“Merkel is without now totally without a peer, a rival, in Germany now. She now has the entire responsibility of figuring out what Germany is going to be. But she doesn’t really know anything about financial markets. She is doing the things she knows – discipline and stability – which is wrong in my view. They should be talking about what’s good for the prosperity of all countries,” said Kornblum.
In fact, what may be most problematic is that the “next steps” Germany, France and the core European countries are looking at to address this crisis may very well be “unconstitutional in many European countries, and probably in Germany too,” said the former US official. (Think recent headlines about Greece descrying the “insulting” suggestion from Germany that it be able to place a “commissioner” in Greece to monitor how it spends public money within its own economy).
At the end of the day, however, Kornblum charged that the Euro will likely survive and Germany’s position will probably increase. But it will not be without pain. “They know they’re going to have to bail out many people but making it as painful as possible”, in a probably-futile attempt to appease their electorate, he said.
The same aggrandizement may not turn out to be the case for the Central and Eastern European economies, according to Prof. Rachel Epstein. As an expert in post-communist European societies, Prof. Epstein has some stark observations about the implications of the Eurozone economic crisis for these recently democratized countries.
The crux of the matter is that as they made their transition from communism to capitalism in the post-Cold War era, they were compelled in one way or another to sell large chunks of their financial systems to Western European banks – something Western European countries or the US would be loath to do themselves, given the implications for sovereignty over such a key sector of the economy.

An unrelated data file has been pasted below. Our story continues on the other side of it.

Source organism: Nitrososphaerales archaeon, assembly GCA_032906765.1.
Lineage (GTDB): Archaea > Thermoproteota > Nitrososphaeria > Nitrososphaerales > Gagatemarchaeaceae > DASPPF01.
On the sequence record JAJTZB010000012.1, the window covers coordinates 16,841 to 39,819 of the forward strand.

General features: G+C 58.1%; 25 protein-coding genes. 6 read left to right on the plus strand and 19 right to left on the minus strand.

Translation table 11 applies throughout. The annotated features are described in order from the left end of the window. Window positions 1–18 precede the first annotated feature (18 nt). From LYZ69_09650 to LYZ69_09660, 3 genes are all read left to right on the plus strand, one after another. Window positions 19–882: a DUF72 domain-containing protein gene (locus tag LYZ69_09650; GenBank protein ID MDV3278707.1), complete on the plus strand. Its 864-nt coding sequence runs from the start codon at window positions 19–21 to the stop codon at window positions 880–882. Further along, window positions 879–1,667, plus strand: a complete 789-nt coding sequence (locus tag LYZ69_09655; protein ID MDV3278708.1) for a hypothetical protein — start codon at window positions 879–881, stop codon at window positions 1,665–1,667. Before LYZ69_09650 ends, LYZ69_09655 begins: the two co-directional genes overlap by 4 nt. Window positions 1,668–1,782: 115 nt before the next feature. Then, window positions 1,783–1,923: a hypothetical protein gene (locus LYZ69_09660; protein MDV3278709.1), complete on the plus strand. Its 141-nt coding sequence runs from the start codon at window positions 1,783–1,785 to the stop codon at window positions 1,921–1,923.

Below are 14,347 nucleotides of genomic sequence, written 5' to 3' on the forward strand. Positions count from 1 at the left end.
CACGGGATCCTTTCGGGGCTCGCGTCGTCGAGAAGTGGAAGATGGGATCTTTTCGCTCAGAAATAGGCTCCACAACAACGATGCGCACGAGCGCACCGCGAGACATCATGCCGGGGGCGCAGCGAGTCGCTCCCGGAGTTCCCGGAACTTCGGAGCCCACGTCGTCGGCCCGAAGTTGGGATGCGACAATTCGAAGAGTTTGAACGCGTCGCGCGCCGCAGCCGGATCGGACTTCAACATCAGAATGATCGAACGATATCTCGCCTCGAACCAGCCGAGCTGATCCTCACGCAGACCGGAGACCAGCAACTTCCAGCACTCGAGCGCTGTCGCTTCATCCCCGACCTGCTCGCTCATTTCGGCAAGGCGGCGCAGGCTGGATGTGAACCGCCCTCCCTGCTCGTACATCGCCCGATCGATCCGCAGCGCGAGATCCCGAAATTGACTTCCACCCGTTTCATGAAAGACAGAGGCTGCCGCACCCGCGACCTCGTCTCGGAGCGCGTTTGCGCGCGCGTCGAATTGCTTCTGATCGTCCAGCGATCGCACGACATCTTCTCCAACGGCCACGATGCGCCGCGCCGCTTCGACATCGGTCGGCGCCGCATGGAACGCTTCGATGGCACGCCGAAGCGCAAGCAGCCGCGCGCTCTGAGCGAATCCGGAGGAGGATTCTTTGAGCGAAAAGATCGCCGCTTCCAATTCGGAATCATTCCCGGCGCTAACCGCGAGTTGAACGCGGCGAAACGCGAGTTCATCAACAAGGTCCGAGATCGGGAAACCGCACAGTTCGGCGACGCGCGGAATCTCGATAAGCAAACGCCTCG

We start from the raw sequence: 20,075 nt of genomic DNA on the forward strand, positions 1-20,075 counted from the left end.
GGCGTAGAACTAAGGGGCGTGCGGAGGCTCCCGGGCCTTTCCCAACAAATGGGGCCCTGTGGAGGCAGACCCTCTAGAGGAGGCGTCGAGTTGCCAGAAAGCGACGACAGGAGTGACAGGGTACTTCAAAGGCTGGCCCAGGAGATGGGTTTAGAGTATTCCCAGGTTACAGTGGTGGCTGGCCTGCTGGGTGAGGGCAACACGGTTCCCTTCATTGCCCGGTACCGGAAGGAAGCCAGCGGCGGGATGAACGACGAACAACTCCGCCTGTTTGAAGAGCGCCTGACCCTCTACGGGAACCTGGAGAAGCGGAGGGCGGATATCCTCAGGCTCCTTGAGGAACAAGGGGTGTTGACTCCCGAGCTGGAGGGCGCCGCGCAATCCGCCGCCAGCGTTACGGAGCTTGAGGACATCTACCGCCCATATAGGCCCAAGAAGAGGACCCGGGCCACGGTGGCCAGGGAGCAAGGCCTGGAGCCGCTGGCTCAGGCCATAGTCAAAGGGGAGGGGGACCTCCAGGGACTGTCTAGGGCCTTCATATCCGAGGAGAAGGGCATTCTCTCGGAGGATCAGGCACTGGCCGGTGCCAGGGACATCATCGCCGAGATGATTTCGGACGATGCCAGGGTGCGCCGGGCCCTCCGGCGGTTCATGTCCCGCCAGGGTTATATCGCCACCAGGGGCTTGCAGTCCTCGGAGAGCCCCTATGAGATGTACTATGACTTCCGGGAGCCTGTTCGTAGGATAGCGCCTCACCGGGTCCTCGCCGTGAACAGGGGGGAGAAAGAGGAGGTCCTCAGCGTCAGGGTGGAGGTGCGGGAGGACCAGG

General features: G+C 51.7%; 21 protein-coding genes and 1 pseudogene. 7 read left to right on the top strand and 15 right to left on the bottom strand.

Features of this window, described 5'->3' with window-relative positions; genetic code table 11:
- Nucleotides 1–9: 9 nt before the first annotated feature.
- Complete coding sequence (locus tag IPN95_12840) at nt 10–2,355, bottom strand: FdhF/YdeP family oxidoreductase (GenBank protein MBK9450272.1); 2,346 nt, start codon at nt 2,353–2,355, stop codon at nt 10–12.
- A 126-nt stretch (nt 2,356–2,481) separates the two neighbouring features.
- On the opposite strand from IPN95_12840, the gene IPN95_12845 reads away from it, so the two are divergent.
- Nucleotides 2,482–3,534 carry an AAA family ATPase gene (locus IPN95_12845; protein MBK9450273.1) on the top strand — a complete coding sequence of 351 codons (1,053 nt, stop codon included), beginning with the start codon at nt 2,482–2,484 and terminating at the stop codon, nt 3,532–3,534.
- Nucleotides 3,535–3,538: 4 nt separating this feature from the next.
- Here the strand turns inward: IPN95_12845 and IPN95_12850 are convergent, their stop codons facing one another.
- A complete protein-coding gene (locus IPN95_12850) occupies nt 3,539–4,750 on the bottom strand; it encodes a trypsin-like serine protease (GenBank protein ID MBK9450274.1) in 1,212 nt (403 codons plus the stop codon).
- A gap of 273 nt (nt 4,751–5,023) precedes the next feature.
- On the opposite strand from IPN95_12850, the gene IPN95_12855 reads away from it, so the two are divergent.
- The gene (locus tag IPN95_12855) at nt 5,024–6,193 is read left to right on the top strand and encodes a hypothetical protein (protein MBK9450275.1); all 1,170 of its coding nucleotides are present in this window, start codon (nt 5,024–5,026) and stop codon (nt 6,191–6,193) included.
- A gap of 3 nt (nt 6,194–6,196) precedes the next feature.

“The European debt crisis imperils not only the Euro, but also the ongoing democratic project in Central and Eastern Europe,” said Prof. Epstein. “Only three of these countries use the Euro but they are terribly exposed, due to the relationship between economic hardship and democratic chaos.”
Not only do these same Western banks which now own much of these Central and Eastern European countries’ financial systems hold large amounts of “dodgy debt” issued by the like of the governments of Greece, but they are now being asked to write off huge losses to help save Europe, whilst simultaneously being hit by demands from governments in their home countries to shore up their capital bases (read: keep more cash at hand at home in case of losses) and to lend at home (rather than in these subsidiary areas).
“This all speaks to potentially very negative consequences for Central and Eastern Europe,” said Prof. Epstein. If these western banks begin to pull back on services and credit to customers in these countries, or even back out altogether, this kind of financial/economic doublewhammy could mean a major backstep for their democracies, which sit on relatively shallow institutional foundations given their newness in the post-communist era.
As one example of this type of threat, Prof. Epstein pointed to the rise of the right-wing “authoritarian and power aggrandizing” Fidesz party in Hungary, which, since 2010, has “Germans and Europe very worried.” The party has taken worrisome steps such as limiting the independence of the judiciary and imposing new levies on banks which could compound their incentives to withdraw.
On the other hand, Latvia is a country in this part of Europe which went through a terrible economic situation following the collapse of Lehman Brothers in 2008, losing 10 per cent of its population to other countries due to the downturn in social/economic opportunities, but yet retained its democratic character.
Whatever the case may turn out to be, Ambassador Kornblum’s warning that the US must pay more attention to Europe is no platitude.
(By the way, if this interests you, you should DEFINITELY listen to the episode of This American Life hosted by NPR’s Planet Money Team on “Continental Break-up” in the Eurozone that aired a couple of weeks back – great story telling about a complex subject: http://www.thisamericanlife.org/radio-archives/episode/455/continental-breakup).
Posted on January 31, 2012, in Uncategorized and tagged ambassador, bahamas, center for the study of europe and the world, diplomacy, eurozone crisis, john kornblum, josef korbel school, latvia, merkel, professor epstein. Bookmark the permalink. 1 Comment.